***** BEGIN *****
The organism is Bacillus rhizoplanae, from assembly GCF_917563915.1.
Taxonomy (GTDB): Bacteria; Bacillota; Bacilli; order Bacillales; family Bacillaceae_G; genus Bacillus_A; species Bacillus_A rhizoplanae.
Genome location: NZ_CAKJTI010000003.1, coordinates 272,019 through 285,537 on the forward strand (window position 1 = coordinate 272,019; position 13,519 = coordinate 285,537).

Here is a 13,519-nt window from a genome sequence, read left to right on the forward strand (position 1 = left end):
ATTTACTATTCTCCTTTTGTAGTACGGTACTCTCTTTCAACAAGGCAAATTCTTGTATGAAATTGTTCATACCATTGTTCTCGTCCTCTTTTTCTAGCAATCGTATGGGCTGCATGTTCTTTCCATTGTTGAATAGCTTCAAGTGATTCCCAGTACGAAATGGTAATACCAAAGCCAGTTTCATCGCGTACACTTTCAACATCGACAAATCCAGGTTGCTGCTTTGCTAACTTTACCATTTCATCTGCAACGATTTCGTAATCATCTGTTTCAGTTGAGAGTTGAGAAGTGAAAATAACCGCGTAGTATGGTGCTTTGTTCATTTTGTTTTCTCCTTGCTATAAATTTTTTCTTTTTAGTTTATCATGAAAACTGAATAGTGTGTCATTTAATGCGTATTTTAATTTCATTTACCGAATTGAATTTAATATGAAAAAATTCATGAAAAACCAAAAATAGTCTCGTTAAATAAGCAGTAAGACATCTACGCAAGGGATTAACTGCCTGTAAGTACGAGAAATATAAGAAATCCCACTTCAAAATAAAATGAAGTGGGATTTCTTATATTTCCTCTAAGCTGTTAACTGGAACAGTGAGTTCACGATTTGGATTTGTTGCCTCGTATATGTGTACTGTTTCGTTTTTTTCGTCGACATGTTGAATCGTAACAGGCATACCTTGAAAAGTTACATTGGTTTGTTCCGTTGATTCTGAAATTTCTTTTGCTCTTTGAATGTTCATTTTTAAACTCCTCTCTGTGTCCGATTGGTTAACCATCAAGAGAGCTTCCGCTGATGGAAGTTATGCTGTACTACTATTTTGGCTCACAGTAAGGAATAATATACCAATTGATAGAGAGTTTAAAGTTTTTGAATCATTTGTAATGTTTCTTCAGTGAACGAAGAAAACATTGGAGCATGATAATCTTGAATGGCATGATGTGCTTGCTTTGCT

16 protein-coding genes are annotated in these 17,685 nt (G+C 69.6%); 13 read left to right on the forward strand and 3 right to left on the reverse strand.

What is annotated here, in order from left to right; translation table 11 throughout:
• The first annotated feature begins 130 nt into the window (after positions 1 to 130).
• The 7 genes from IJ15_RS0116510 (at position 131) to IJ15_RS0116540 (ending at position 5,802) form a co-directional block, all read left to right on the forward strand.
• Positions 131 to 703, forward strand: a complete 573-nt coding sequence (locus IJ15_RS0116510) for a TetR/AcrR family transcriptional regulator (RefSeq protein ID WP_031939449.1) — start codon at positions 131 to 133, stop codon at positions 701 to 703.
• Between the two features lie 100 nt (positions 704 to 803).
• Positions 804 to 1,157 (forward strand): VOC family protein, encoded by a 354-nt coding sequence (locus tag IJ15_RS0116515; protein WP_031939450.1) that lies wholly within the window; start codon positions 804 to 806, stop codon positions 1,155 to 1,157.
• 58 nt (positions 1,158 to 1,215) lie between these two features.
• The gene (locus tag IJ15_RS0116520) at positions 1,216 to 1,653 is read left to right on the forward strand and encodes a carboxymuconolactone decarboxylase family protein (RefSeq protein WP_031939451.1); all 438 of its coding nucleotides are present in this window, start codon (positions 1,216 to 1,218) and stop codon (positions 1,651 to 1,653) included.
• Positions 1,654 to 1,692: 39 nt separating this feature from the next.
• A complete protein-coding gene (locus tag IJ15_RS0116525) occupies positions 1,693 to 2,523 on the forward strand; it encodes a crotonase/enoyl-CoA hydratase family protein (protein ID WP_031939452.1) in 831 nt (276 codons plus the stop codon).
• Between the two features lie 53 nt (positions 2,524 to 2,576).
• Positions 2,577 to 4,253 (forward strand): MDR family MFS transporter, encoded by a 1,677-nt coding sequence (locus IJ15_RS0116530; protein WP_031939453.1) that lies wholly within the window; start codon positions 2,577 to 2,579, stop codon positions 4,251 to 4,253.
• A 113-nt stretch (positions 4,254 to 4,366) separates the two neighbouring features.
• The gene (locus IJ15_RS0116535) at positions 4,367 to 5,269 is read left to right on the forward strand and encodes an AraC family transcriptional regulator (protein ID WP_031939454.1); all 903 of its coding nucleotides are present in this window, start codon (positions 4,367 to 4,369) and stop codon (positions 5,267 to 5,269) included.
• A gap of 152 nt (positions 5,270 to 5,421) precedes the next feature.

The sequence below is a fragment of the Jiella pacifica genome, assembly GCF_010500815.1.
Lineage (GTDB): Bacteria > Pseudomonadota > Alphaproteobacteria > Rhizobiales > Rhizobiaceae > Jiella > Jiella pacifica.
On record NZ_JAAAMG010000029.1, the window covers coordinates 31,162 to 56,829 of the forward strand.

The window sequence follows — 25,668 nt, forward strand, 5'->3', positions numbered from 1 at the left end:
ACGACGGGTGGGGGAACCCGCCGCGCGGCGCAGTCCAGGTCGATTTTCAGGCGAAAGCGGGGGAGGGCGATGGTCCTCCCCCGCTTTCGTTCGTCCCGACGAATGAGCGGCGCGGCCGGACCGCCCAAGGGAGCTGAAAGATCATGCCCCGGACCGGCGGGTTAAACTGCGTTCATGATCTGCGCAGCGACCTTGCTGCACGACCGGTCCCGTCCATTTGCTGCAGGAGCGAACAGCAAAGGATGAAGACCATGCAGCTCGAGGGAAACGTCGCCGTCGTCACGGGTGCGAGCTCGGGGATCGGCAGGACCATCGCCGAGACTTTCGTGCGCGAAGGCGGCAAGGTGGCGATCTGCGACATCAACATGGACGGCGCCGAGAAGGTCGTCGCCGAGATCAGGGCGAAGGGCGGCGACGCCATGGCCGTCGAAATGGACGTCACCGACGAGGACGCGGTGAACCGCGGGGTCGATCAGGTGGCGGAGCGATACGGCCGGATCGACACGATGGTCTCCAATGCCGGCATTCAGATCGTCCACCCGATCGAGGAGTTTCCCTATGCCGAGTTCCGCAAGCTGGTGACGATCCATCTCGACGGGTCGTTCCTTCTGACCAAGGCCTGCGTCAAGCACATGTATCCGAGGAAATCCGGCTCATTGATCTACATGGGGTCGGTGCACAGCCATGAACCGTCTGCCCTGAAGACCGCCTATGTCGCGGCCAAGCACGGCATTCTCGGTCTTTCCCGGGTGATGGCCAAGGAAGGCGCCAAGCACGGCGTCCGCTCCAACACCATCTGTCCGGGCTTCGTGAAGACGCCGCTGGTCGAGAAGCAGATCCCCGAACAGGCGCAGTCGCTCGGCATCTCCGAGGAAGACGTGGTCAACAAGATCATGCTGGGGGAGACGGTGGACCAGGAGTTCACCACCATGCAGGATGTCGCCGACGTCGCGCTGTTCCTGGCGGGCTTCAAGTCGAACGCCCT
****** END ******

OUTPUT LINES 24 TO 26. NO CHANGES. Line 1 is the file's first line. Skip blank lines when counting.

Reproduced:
On record NZ_JAAAMG010000029.1, the window covers coordinates 31,162 to 56,829 of the forward strand.

The window sequence follows — 25,668 nt, forward strand, 5'->3', positions numbered from 1 at the left end:
ACGACGGGTGGGGGAACCCGCCGCGCGGCGCAGTCCAGGTCGATTTTCAGGCGAAAGCGGGGGAGGGCGATGGTCCTCCCCCGCTTTCGTTCGTCCCGACGAATGAGCGGCGCGGCCGGACCGCCCAAGGGAGCTGAAAGATCATGCCCCGGACCGGCGGGTTAAACTGCGTTCATGATCTGCGCAGCGACCTTGCTGCACGACCGGTCCCGTCCATTTGCTGCAGGAGCGAACAGCAAAGGATGAAGACCATGCAGCTCGAGGGAAACGTCGCCGTCGTCACGGGTGCGAGCTCGGGGATCGGCAGGACCATCGCCGAGACTTTCGTGCGCGAAGGCGGCAAGGTGGCGATCTGCGACATCAACATGGACGGCGCCGAGAAGGTCGTCGCCGAGATCAGGGCGAAGGGCGGCGACGCCATGGCCGTCGAAATGGACGTCACCGACGAGGACGCGGTGAACCGCGGGGTCGATCAGGTGGCGGAGCGATACGGCCGGATCGACACGATGGTCTCCAATGCCGGCATTCAGATCGTCCACCCGATCGAGGAGTTTCCCTATGCCGAGTTCCGCAAGCTGGTGACGATCCATCTCGACGGGTCGTTCCTTCTGACCAAGGCCTGCGTCAAGCACATGTATCCGAGGAAATCCGGCTCATTGATCTACATGGGGTCGGTGCACAGCCATGAACCGTCTGCCCTGAAGACCGCCTATGTCGCGGCCAAGCACGGCATTCTCGGTCTTTCCCGGGTGATGGCCAAGGAAGGCGCCAAGCACGGCGTCCGCTCCAACACCATCTGTCCGGGCTTCGTGAAGACGCCGCTGGTCGAGAAGCAGATCCCCGAACAGGCGCAGTCGCTCGGCATCTCCGAGGAAGACGTGGTCAACAAGATCATGCTGGGGGAGACGGTGGACCAGGAGTTCACCACCATGCAGGATGTCGCCGACGTCGCGCTGTTCCTGGCGGGCTTCAAGTCGAACGCCCT